DGS Washes its Dirty Laundry
Local 1000 wins settlement for DGS custodians
More than two hundred custodians working in the Department of General Services (DGS) will each receive $300 in a settlement that represents a victory for Unit 15 workers who are required to wear a uniform at work. The settlement covers “laundering and associated expenses” after several DGS custodians in southern California filed grievances complaining that the uniforms that they were handing over to the department for washing were coming back dingy and soiled. The cost of rewashing their uniforms –at home–began to add up.
“When state workers put on a uniform, they’re not just representing themselves or the department where they work. They’re representing their vocation. This settlement means that our custodians can be proud to wear their uniforms again,” said Maria Patterson, Vice Chair of Unit 15.
According to our contract, the state is responsible for providing laundry services for its custodians. This provision was supposed to ensure that all of the State’s custodial workers have clean uniforms every day they are required to work. Over the last year, it has meant that too many custodians have had to rewash their uniforms, at personal cost, because of poor laundering practices at DGS.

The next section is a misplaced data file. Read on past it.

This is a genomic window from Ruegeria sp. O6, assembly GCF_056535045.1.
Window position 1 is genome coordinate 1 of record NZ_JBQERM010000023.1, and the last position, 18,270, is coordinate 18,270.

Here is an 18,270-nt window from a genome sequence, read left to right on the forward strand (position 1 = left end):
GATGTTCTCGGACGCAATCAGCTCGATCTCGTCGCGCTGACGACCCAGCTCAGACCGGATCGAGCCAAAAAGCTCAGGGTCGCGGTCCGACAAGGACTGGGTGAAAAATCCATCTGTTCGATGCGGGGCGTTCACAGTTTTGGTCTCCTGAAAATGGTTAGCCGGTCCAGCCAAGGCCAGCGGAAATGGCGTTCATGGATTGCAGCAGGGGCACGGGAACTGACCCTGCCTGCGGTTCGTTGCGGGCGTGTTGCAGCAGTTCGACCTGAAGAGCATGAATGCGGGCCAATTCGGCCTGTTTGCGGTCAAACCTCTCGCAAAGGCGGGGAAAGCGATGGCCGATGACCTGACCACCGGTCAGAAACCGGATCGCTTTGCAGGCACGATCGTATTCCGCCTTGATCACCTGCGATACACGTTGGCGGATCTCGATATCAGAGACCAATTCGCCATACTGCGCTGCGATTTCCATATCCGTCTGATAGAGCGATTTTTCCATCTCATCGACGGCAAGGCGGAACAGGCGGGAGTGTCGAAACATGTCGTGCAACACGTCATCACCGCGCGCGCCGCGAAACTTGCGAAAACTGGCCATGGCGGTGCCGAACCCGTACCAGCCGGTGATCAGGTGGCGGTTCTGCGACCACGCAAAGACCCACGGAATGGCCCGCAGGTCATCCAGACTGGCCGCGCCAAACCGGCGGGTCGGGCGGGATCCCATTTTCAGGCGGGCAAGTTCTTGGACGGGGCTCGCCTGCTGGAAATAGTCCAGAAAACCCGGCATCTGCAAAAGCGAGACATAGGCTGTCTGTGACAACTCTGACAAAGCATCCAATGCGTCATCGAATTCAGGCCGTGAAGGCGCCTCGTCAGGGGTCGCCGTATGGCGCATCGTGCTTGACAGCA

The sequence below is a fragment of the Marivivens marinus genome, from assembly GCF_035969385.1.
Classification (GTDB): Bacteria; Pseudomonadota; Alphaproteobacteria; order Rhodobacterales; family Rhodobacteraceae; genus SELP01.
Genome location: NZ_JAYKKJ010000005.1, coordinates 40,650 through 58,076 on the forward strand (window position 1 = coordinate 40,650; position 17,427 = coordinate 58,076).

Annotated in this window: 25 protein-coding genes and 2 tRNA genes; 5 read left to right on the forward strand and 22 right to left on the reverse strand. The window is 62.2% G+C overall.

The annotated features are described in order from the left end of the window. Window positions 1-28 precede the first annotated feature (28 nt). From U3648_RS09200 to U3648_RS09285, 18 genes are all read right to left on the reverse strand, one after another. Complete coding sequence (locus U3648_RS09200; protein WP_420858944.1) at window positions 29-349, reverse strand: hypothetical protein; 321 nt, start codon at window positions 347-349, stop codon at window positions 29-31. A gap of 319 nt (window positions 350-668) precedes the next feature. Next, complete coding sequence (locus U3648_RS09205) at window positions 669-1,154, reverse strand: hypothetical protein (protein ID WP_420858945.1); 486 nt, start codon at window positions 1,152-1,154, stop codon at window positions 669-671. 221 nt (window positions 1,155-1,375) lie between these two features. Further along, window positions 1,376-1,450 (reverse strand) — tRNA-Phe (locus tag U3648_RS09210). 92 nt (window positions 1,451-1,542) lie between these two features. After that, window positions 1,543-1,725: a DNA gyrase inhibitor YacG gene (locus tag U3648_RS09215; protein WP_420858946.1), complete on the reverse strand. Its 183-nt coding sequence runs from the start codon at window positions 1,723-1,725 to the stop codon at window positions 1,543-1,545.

Contract enforcement made the difference
The full settlement covered 235 employees but came out of a handful of grievances. Local 1000 worked to organize these grievances and present them in a way that made it clear that DGS was in violation of our contract. This allowed custodians who were impacted to become a part of the settlement without having to file an individual grievance.
“This settlement is another example of what workers can accomplish with a contract and aggressive enforcement of its provisions,” said Patterson. “We’re pleased that we were able to get these workers reimbursed. But more important is that our DGS custodians can be confident that they’ll have clean uniforms to wear for work without having to pay out- of-pocket for laundering services. That means more money for gas and food. It will make a difference.”